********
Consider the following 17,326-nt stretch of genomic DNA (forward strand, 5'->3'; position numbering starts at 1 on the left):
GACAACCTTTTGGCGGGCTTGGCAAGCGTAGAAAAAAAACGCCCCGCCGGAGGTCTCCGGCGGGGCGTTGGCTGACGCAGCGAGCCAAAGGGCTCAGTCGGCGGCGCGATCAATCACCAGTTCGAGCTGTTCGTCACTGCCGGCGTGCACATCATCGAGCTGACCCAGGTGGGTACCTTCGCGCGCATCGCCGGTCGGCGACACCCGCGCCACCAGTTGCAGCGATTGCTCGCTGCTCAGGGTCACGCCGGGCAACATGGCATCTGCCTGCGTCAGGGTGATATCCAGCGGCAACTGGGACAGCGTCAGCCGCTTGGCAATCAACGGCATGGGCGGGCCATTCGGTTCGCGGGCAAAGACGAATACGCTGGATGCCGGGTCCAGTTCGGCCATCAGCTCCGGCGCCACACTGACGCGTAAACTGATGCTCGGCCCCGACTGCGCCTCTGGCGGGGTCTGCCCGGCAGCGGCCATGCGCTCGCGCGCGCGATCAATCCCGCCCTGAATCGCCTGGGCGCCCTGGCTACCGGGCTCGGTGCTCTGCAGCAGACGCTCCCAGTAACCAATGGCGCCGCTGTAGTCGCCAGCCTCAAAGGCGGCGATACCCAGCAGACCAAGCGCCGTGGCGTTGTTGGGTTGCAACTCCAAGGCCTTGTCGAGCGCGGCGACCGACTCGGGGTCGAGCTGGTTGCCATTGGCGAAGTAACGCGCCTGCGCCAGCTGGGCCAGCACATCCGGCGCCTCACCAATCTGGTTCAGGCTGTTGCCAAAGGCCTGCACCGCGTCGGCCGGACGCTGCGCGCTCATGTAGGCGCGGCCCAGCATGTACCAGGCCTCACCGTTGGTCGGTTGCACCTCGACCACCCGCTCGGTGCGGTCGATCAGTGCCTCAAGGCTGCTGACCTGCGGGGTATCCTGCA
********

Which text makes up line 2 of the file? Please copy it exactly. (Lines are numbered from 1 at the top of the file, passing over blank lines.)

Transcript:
GACAACCTTTTGGCGGGCTTGGCAAGCGTAGAAAAAAAACGCCCCGCCGGAGGTCTCCGGCGGGGCGTTGGCTGACGCAGCGAGCCAAAGGGCTCAGTCGGCGGCGCGATCAATCACCAGTTCGAGCTGTTCGTCACTGCCGGCGTGCACATCATCGAGCTGACCCAGGTGGGTACCTTCGCGCGCATCGCCGGTCGGCGACACCCGCGCCACCAGTTGCAGCGATTGCTCGCTGCTCAGGGTCACGCCGGGCAACATGGCATCTGCCTGCGTCAGGGTGATATCCAGCGGCAACTGGGACAGCGTCAGCCGCTTGGCAATCAACGGCATGGGCGGGCCATTCGGTTCGCGGGCAAAGACGAATACGCTGGATGCCGGGTCCAGTTCGGCCATCAGCTCCGGCGCCACACTGACGCGTAAACTGATGCTCGGCCCCGACTGCGCCTCTGGCGGGGTCTGCCCGGCAGCGGCCATGCGCTCGCGCGCGCGATCAATCCCGCCCTGAATCGCCTGGGCGCCCTGGCTACCGGGCTCGGTGCTCTGCAGCAGACGCTCCCAGTAACCAATGGCGCCGCTGTAGTCGCCAGCCTCAAAGGCGGCGATACCCAGCAGACCAAGCGCCGTGGCGTTGTTGGGTTGCAACTCCAAGGCCTTGTCGAGCGCGGCGACCGACTCGGGGTCGAGCTGGTTGCCATTGGCGAAGTAACGCGCCTGCGCCAGCTGGGCCAGCACATCCGGCGCCTCACCAATCTGGTTCAGGCTGTTGCCAAAGGCCTGCACCGCGTCGGCCGGACGCTGCGCGCTCATGTAGGCGCGGCCCAGCATGTACCAGGCCTCACCGTTGGTCGGTTGCACCTCGACCACCCGCTCGGTGCGGTCGATCAGTGCCTCAAGGCTGCTGACCTGCGGGGTATCCTGCA